Treasure Hunting Begins Inside

By Sally Taylor

Mercury Dimes found at Optimist Park in Huntsville, Alabama.

Mercury Dimes found at Optimist Park in Huntsville, Alabama.

If you are like me, you never get enough of the hunt, whether on the search for rocks and gems, fossils, or treasure. Now that the cold, wet weather puts a damper on outside searches for those in the north, it is prime time for indoor searches. After all, while you can, every once in a while, stumble upon a great place to hunt for treasure while just walking around in the wilderness, most productive treasure searches start inside.

The first task in treasure hunting is to figure out where exactly you want to hunt. It’s best to be realistic. You may dream of hunting in the South Sea Islands, but if you have no means to get there, you have much better ways to spend hours and hours of research. Productive searching close to home may help you fund some of your dream searches. So, to start, keep it close — somewhere you can spend some time searching. Once you pinpoint your target area, it’s time to hit the history books and old newspapers.

The information you are seeking is about old boomtowns, mining areas, battle areas or routes, ghost towns (whether structures still stand or not), town areas leveled by natural disasters and never rebuilt, pilgrim migration routes, and anything else that can lead you to spots that were once inhabited or attacked, and are now deserted. If you are on shorelines, you might also be interested in information about pirate localities, sea battles, landing areas, old settlements, and anything else that might point you to buried artifacts along a coastline or even in the water if you are into underwater search.

Once you pinpoint the areas that look good to search, you want to find out what is on public land and what is privately owned. The last thing anyone needs is people roaming around private land without permission.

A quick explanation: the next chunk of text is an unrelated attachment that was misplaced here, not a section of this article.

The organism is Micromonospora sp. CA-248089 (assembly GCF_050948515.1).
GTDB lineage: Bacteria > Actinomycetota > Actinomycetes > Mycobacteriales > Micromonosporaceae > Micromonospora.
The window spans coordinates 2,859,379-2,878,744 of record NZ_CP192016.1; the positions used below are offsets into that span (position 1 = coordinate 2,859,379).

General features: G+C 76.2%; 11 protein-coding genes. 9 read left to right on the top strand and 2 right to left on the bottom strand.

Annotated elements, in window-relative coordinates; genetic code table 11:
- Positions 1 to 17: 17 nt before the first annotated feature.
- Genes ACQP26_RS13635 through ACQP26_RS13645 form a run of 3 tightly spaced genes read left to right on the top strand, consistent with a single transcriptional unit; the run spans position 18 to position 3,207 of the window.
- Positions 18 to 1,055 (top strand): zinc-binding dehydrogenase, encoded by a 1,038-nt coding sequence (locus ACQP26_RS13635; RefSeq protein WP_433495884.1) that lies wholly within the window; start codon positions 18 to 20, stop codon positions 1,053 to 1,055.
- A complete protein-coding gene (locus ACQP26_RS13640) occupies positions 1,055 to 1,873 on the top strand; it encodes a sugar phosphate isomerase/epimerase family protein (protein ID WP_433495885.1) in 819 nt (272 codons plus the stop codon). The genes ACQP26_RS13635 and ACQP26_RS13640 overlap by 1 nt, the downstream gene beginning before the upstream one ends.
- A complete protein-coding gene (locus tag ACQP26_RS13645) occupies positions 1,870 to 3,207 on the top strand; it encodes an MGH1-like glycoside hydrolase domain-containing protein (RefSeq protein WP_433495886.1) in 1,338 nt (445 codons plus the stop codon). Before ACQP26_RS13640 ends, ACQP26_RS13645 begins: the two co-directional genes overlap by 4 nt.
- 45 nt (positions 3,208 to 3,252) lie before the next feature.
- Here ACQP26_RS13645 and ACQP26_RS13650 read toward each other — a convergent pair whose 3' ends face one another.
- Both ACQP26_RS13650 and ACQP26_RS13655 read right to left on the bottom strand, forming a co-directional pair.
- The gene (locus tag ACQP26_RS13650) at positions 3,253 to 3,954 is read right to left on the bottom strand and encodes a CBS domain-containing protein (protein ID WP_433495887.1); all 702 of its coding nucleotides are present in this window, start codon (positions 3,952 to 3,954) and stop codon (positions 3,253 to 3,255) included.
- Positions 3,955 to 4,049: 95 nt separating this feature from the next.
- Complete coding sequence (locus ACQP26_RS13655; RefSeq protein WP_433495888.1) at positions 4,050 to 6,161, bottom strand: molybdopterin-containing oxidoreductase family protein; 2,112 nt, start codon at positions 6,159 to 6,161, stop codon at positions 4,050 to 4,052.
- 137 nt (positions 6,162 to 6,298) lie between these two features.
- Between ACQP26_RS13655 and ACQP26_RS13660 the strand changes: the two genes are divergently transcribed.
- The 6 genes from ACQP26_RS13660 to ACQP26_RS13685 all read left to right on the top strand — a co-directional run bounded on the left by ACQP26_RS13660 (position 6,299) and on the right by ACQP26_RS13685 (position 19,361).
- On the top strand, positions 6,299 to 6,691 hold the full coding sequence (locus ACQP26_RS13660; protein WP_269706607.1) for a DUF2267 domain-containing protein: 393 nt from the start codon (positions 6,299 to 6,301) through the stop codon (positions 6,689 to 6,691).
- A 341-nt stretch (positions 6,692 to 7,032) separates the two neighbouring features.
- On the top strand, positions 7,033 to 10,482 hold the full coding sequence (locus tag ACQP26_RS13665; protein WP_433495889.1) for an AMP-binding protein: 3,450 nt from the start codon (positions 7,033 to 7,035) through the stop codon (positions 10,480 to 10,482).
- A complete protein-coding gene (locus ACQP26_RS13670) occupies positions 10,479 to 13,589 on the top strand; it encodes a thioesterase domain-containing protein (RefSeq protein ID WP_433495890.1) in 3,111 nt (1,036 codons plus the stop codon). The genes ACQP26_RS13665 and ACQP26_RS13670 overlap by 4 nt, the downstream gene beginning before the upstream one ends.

Not only can this cause trouble for you, but it can hinder all who want to search, as mass trespassing can lead to complaints that, in turn, lead to laws limiting searching for everyone. City halls or a local branch of USGS will be able to provide you with information about public and private lands and will be likely to appreciate your efforts to be respectful about searching. Chatting with people who have been employed for long periods in these places can sometimes get you some bonus leads, too, especially in less populated areas where people are more likely to know in-depth histories and legends from their areas.

When you find information of interest, you will want to dig up any old pictures you can find so you can get an idea of where it was located. Some landmarks may still exist even if the town itself doesn’t. County offices sometimes have town layout records that will give you coordinates of old buildings and other helpful information. Now that you have all the information resources you can dig up on battle routes, massacre areas, stagecoach robberies, settler camps, towns leveled in natural disasters, and so on, it’s time to start using your imagination.

This exercise goes like this:

  • Hmmm. They never located the relatives when the old guy that lived there died – I wonder what he may have hidden or lost around his place.
  • Jicarilla, New Mexico. Little Joe Saloon, 1902.

    Jicarilla, New Mexico. Little Joe Saloon, 1902.

    Hmmm. A saloon was located right there – I wonder where the outhouse was. (A place where a lot of drunk men were taking their pants off might turn up some quantity of nice pocket artifacts – especially old coins.)

  • Hmmm. Look at that rock behind that train wreck in this picture – I know where that rock is.
  • Hmmm. The Northern armies passed right through here in the civil war. I wonder how many people buried money and valuables to hide them. I wonder which of them never made it back to them.
  • Now, you get to draw a few maps to take with you when the nice weather comes back around. These maps can be valuable all on their own.
  • When your hunting season ends, you can add your stories about what you found in the areas you have mapped and searched. By compiling these maps and stories, you have created an archive that may be sold to other hunters or saved for future generations.


©2005 Sally Taylor, updated February 2024.

About the Author: Sally Taylor is an avid gem and treasure hunter, explorer, and writer and owns Rockhound Station 1, a global rockhound community website that provides forums, articles, a newsletter, and more.

Article Source:  Ezine Articles (dead link)

Also See: 

Abandoned Mine Areas

Lost Treasure Tales

Places to Search Around Old Home Sites

Treasure Hunting Code of Ethics